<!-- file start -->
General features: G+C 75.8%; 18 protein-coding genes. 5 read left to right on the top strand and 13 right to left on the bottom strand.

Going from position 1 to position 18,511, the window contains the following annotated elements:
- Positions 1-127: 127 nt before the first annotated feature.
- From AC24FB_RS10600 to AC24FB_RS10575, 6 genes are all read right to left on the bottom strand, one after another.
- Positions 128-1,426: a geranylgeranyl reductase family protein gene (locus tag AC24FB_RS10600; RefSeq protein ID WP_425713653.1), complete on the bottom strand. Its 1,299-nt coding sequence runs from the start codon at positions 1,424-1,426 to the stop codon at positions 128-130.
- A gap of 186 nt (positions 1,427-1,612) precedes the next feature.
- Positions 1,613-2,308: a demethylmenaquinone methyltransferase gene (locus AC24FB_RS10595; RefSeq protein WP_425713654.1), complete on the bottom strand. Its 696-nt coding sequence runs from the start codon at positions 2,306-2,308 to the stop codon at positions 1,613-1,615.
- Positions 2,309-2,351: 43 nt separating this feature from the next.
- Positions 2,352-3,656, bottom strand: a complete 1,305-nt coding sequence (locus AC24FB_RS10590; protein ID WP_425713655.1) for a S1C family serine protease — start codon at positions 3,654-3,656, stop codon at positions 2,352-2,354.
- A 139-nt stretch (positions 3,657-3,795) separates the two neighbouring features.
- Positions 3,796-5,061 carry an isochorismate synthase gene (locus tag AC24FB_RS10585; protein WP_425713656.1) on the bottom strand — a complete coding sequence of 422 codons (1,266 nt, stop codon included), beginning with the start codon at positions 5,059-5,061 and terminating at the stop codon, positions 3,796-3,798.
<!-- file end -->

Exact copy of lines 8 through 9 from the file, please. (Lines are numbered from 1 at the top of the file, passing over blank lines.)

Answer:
- Positions 2,309-2,351: 43 nt separating this feature from the next.
- Positions 2,352-3,656, bottom strand: a complete 1,305-nt coding sequence (locus AC24FB_RS10590; protein ID WP_425713655.1) for a S1C family serine protease — start codon at positions 3,654-3,656, stop codon at positions 2,352-2,354.